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Re: DUG



On Sat, 2007-12-08 at 00:42 -0500, Paul W. Frields wrote:
> On Sat, 2007-12-08 at 14:34 +0900, Marc Wiriadisastra wrote:
> > On Fri, 2007-12-07 at 21:20 -0500, Paul W. Frields wrote:
> > > On Sat, 2007-12-08 at 14:09 +1300, Vladimir Kosovac wrote:
> > > > 
> > > > Marc Wiriadisastra wrote:
> > > > > On Fri, 2007-12-07 at 16:18 -0800, Karsten Wade wrote:
> > > > >> On Fri, 2007-12-07 at 23:22 +0900, Marc Wiriadisastra wrote:
> > > > >>>   There is (IMO) some overlap between the
> > > > >>> Admin guide and the Desktop one and there will always be so with that
> > > > >>> thought should we transfer some topics across?
> > > > >> What is the overlap you see?
> > > > >>
> > > > >> - Karsten
> > > > > 
> > > > > Yum and user administration I would think?  
> > > > > 
> > > > > Since there is/was system-config-users which is the gui side but it's
> > > > > possibly an admin tool.
> > > > 
> > > > I don't think this stuff is out-of-place in a DUG. To teach people new
> > > > to Fedora how to use PC effectively, basic system administration should
> > > > be included. Probably just a matter of figuring the right amount of
> > > > information.
> > > 
> > > John posted earlier with reasons why these subjects all belong in the
> > > Administration Guide, not the DUG.  If someone needs to "administer"
> > > their system to make basic use of it, that's a *bug*.  Whether a tool is
> > > GUI or not has no bearing on it being included in one guide or another;
> > > in fact, a good case could be made that almost *nothing* non-GUI should
> > > be in the Desktop User Guide.  
> > > 
> > > The AG should, in fact, prefer GUI tools to hand-editing configuration
> > > files whenever possible.  This is part of the "best practices" for which
> > > we should shoot.  Where the GUI tools are deficient, the basic use cases
> > > should be the first covered, using the GUI tools, and the more advanced
> > > or infrequent use cases requiring other admin interactions should
> > > follow.
> > 
> > The question then is why yum should not be covered in the DUG.  An
> > example use case: You have yum-updatesd and to update you need to
> > disable the cdrom update since it won't find it.  Those are all gui
> > tools and are part of yum.
> 
> Does installing from a DVD automatically enable the DVD as a repo?  I
> honestly don't know, since I haven't used a DVD to install in a very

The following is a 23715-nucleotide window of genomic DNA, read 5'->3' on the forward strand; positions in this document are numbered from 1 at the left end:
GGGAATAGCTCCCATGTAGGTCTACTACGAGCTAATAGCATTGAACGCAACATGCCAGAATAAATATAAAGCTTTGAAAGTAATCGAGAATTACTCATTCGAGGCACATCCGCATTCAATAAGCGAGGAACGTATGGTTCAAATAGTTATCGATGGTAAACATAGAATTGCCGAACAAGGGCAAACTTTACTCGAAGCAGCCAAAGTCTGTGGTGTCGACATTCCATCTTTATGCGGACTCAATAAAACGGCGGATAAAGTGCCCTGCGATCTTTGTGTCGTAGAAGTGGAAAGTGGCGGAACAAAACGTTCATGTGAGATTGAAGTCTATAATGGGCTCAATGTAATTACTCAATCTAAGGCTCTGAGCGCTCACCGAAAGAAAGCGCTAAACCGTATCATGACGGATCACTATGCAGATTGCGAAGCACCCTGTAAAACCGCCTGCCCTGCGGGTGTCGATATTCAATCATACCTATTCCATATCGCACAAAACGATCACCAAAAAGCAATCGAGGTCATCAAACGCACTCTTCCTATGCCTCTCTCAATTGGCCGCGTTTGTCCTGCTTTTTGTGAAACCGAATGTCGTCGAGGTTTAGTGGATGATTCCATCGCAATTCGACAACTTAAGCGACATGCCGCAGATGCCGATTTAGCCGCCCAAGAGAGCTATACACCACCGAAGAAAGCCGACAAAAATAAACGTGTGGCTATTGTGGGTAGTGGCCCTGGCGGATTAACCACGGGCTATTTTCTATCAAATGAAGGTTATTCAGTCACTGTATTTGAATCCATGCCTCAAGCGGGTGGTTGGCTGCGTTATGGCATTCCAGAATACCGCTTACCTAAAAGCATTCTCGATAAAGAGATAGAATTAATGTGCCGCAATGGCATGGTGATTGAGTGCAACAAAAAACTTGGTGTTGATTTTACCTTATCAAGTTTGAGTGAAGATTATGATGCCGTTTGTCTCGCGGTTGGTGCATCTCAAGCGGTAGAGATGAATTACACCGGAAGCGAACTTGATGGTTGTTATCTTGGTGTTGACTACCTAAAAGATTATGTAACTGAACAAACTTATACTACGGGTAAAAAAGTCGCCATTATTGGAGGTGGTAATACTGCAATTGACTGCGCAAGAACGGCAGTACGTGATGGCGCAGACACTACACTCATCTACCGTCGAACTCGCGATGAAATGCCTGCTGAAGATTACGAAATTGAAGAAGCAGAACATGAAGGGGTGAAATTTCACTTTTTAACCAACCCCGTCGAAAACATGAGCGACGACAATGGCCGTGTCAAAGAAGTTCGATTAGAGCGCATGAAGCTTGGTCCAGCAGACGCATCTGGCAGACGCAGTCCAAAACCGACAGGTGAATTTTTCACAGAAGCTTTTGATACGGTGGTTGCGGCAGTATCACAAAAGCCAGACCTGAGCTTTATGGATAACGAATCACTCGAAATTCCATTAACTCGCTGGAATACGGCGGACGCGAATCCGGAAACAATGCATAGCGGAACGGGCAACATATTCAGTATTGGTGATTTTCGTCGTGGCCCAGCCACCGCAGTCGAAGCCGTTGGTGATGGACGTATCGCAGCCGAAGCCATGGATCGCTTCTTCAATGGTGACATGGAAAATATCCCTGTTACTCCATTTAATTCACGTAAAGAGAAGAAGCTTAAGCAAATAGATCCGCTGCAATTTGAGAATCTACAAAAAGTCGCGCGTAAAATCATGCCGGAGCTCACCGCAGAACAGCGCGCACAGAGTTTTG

> long time.  The act of updating a system is one area I would say
> deserves attention in the DUG and the AG.  That area of overlap, to me,
> would be understandable.
> 
I would assume it does since on the fedoraforum there was a severe
amount of complaints about having to put a cd/dvd.  

The purpose of it is a feature since you can now upgrade the fedora version 
using yum and a dvd which is a huge plus.  The problem arises is that the 
cd/dvd repo itself is usually enabled by default after this. 

An update fails because it can't find the cd/dvd repo since your cd/dvd 
is not in the drive so it can't find it so the update fails.  
That is possibly a bug however I'm not sure of the status of that bug or 
even if it is considered a bug.

The simplest method to fix it is disabling the repo and then voila 
yum-updatesd works by default updating the software.

I hope thats clear because I personally have never experienced it 
since I've always just used yum upgrade and edited the config files manually.

> > You need to set up file-sharing which I would call desktop capability a
> > server set up would be an administration part.  I'm not trying to be
> > pedantic but maybe my definition of desktop to administrator is
> > different.
> 
> Setting up file sharing in the DUG is using System -> Preferences ->
> Network -> Personal File Sharing.  Anything beyond that is AG material.
> 

Has anyone got that to work?  I've never actually got it to function
properly.

> > Desktop is everything a desktop user would require including samba, yum,
> > desktop sharing etc.
> 
> As far as Samba goes, all a DUG audience member does is Places ->
> Network.  Beyond that is AG material.
> 
> > Administration network login, advanced samba, advanced yum such as
> > setting up local repo's etc.  The advanced stuff.  
> 
> Sure, these are all use cases for the AG.
> 
> > Am I off on my own?  If so can I have some guidance so I don't add stuff
> > that is technically not considered appropriate for a desktop user?
> 
> That's exactly what this list and this discussion are for, and I for one
> sincerely applaud you for using it.  A lot of people are driven to
> handle all of this stuff on IRC, which is really a very poor choice for
> discussion that you want to filter out to the larger community.  We love
> talking on IRC and I think it's a great place for quick help or to
> discover new issues, but to really get the issues pinned down with
> details requires thoughtful discussion, and the mailing list is best for
> that.  Again, and in all sincerity, thank you for continuing this
> dialogue!
> 

I've got a lot of questions like this which is the essence of the
original email.  Can we put together a list of what topics should be
covered and to what limits each category should move to. Then we have a
target to move towards?

Cheers,

Marc


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